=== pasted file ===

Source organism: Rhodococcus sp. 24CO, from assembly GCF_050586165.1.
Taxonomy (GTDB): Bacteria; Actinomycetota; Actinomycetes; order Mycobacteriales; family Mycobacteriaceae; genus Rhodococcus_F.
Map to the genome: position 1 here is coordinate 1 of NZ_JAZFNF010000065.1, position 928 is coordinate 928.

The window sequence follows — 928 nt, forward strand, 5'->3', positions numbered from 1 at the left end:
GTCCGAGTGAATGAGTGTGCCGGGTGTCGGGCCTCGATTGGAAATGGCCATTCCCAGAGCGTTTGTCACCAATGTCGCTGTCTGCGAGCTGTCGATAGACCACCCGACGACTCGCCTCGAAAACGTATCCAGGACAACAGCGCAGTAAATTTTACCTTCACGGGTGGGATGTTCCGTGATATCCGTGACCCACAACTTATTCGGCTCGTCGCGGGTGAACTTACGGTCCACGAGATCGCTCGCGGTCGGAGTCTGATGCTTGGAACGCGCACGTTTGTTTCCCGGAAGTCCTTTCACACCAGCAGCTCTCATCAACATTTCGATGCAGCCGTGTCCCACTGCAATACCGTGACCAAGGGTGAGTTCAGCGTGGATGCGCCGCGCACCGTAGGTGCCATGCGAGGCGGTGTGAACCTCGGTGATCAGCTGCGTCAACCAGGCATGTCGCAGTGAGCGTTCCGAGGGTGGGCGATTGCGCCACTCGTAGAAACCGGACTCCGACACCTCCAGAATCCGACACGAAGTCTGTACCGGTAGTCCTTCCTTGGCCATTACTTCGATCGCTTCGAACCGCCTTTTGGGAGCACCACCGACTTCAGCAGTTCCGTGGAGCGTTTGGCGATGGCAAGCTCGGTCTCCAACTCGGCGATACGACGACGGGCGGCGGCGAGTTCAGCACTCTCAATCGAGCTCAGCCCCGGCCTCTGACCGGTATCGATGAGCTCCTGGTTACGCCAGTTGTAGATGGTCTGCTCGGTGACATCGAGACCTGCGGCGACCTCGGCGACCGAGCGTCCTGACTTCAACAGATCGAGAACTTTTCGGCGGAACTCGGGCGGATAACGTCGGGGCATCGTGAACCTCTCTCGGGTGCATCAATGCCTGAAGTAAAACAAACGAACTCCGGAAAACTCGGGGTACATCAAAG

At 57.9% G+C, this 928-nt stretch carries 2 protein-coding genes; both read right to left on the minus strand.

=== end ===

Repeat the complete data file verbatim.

Source organism: Rhodococcus sp. 24CO, from assembly GCF_050586165.1.
Taxonomy (GTDB): Bacteria; Actinomycetota; Actinomycetes; order Mycobacteriales; family Mycobacteriaceae; genus Rhodococcus_F.
Map to the genome: position 1 here is coordinate 1 of NZ_JAZFNF010000065.1, position 928 is coordinate 928.

The window sequence follows — 928 nt, forward strand, 5'->3', positions numbered from 1 at the left end:
GTCCGAGTGAATGAGTGTGCCGGGTGTCGGGCCTCGATTGGAAATGGCCATTCCCAGAGCGTTTGTCACCAATGTCGCTGTCTGCGAGCTGTCGATAGACCACCCGACGACTCGCCTCGAAAACGTATCCAGGACAACAGCGCAGTAAATTTTACCTTCACGGGTGGGATGTTCCGTGATATCCGTGACCCACAACTTATTCGGCTCGTCGCGGGTGAACTTACGGTCCACGAGATCGCTCGCGGTCGGAGTCTGATGCTTGGAACGCGCACGTTTGTTTCCCGGAAGTCCTTTCACACCAGCAGCTCTCATCAACATTTCGATGCAGCCGTGTCCCACTGCAATACCGTGACCAAGGGTGAGTTCAGCGTGGATGCGCCGCGCACCGTAGGTGCCATGCGAGGCGGTGTGAACCTCGGTGATCAGCTGCGTCAACCAGGCATGTCGCAGTGAGCGTTCCGAGGGTGGGCGATTGCGCCACTCGTAGAAACCGGACTCCGACACCTCCAGAATCCGACACGAAGTCTGTACCGGTAGTCCTTCCTTGGCCATTACTTCGATCGCTTCGAACCGCCTTTTGGGAGCACCACCGACTTCAGCAGTTCCGTGGAGCGTTTGGCGATGGCAAGCTCGGTCTCCAACTCGGCGATACGACGACGGGCGGCGGCGAGTTCAGCACTCTCAATCGAGCTCAGCCCCGGCCTCTGACCGGTATCGATGAGCTCCTGGTTACGCCAGTTGTAGATGGTCTGCTCGGTGACATCGAGACCTGCGGCGACCTCGGCGACCGAGCGTCCTGACTTCAACAGATCGAGAACTTTTCGGCGGAACTCGGGCGGATAACGTCGGGGCATCGTGAACCTCTCTCGGGTGCATCAATGCCTGAAGTAAAACAAACGAACTCCGGAAAACTCGGGGTACATCAAAG

At 57.9% G+C, this 928-nt stretch carries 2 protein-coding genes; both read right to left on the minus strand.